Free Space on Your Raspberry Pi SD Card


The Raspbian image is available in two sizes from the Official download page. If SD card storage space is an issue it can sometimes be useful to reduce the size of these images. This guide will show how you can remove approximately 1GB of packages that you may not need for your Raspberry Pi project.

SD Card Image Sizes

The main difference between the two images is the inclusion of the desktop environment on the larger version. Using the “lite” image is fine but what if you want the desktop environment but still want to reduce the size of the image?

The “RASPBIAN STRETCH WITH DESKTOP” image is a 1.7GB download that expands to 4.8GB. The “RASPBIAN STRETCH LITE” version is a 350MB download which expands to a 1.8GB image file.

There are a number of large packages that come installed on the full Raspbian image that can be removed to free up space on your SD card.

For details on writing these images to an SD card please see the Write SD Card Images Using Etcher On Windows, Linux and Mac tutorial.

Displaying Current SD Card Usage

To see how much space is being used on your SD card you can run the following command :

df -h

This will give an output like this :

SD Card Space Usage

This shows my SD card is 15GB in size with 4.3GB used.

Finding Packages to Remove

In order to list all the currently installed packages you can use :

dpkg --get-selections

The output is quite long so you might want to export to a text file :

dpkg --get-selections > packages.txt

This text file can be loaded into a text editor if required.

In order to find out which packages are taking up the most space you can use the following command :

dpkg-query -Wf '${Installed-Size}\t${Package}\n' | sort -n

This list will be quite long but the packages listed last will be the biggest.

Removing Packages

To remove a package you use the following command :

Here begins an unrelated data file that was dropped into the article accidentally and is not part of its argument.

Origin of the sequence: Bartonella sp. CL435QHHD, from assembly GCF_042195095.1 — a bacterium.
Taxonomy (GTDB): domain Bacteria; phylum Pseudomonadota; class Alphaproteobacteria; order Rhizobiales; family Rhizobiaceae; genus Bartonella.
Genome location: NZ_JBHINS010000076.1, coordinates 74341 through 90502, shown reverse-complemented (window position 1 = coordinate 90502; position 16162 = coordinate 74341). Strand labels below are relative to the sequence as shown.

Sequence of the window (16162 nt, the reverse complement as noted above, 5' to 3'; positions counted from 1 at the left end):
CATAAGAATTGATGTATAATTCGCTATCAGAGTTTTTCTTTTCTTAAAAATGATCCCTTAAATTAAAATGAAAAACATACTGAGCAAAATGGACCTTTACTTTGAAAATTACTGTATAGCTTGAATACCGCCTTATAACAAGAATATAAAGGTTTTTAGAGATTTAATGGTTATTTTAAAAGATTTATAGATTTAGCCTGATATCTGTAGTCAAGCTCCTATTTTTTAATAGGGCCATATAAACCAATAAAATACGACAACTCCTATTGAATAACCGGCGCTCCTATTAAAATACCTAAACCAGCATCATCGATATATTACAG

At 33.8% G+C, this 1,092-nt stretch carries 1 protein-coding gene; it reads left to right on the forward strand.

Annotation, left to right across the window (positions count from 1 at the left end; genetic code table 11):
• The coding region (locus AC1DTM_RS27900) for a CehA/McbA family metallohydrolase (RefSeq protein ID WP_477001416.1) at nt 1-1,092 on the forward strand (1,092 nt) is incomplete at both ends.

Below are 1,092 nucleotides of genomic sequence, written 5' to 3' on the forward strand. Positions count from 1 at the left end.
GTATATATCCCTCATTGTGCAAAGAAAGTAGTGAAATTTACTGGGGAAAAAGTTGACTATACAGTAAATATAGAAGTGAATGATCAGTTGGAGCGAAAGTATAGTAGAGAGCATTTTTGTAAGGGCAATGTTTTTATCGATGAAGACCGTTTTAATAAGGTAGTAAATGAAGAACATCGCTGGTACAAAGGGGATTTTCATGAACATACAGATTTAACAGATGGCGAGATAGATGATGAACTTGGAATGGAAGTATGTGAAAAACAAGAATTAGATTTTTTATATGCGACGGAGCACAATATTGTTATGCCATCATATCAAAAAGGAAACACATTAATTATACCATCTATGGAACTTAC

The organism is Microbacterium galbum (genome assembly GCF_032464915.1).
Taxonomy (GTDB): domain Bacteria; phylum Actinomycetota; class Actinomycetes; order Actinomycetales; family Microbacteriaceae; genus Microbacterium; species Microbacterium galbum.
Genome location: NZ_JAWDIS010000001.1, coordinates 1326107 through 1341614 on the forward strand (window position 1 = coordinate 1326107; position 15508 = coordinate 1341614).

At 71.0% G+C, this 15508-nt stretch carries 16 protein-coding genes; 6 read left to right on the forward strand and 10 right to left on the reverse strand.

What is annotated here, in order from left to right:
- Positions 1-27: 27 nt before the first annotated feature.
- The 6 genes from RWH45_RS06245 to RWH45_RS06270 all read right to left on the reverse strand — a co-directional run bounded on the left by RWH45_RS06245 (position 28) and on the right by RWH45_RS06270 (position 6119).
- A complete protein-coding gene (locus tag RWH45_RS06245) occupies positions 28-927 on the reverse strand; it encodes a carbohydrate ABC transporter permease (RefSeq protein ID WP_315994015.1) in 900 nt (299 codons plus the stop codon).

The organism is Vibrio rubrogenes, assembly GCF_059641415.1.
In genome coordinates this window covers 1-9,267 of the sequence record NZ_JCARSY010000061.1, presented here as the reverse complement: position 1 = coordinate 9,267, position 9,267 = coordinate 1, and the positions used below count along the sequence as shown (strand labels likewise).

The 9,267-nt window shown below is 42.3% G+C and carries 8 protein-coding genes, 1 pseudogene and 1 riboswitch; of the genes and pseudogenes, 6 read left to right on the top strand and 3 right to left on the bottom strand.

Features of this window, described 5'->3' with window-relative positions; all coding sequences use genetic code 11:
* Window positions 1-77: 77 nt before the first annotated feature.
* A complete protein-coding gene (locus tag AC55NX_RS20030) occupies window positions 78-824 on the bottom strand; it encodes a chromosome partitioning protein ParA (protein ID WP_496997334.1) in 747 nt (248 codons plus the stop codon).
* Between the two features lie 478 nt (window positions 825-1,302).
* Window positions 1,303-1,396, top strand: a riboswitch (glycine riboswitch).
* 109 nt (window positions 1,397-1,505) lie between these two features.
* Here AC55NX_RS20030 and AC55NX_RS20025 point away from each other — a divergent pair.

sudo apt-get purge -y packagename

where “packagename” is the name of the package shown in the dpkg list generated in previous steps.

For example to remove the Wolfram engine you would use :

sudo apt-get purge -y wolfram-engine

Which packages you choose to remove is up to you.

As Reddit user “doc_willis” points out the “-y” option will remove the package with no prompting. You may wish to run the command without this option so you can verify what is going to be removed before committing to removing it.

Here is a table showing the command to remove a specific package and the space you will save by doing so:

Command to Remove PackageSize
sudo apt-get purge -y wolfram-engine680MB
sudo apt-get purge -y libreoffice*245MB
sudo apt-get purge -y oracle-java*160MB
sudo apt-get purge -y scratch2140MB
sudo apt-get purge -y scratch91MB

Removing Wolfram, Libreoffice and Oracle Java can free up to 1GB of space. That’s a useful amount that you can use for other purposes if you don’t need those packages.

Recovering Additional Space

Additional space can be recovered by uninstalling packages that were only installed to support the packages that have now been removed :

sudo apt-get autoremove

Finally you can run the “clean” command to clear out the local repository of retrieved package files :

sudo apt-get clean

Hopefully this guide will be useful in helping you make the most of your SD card capacity.


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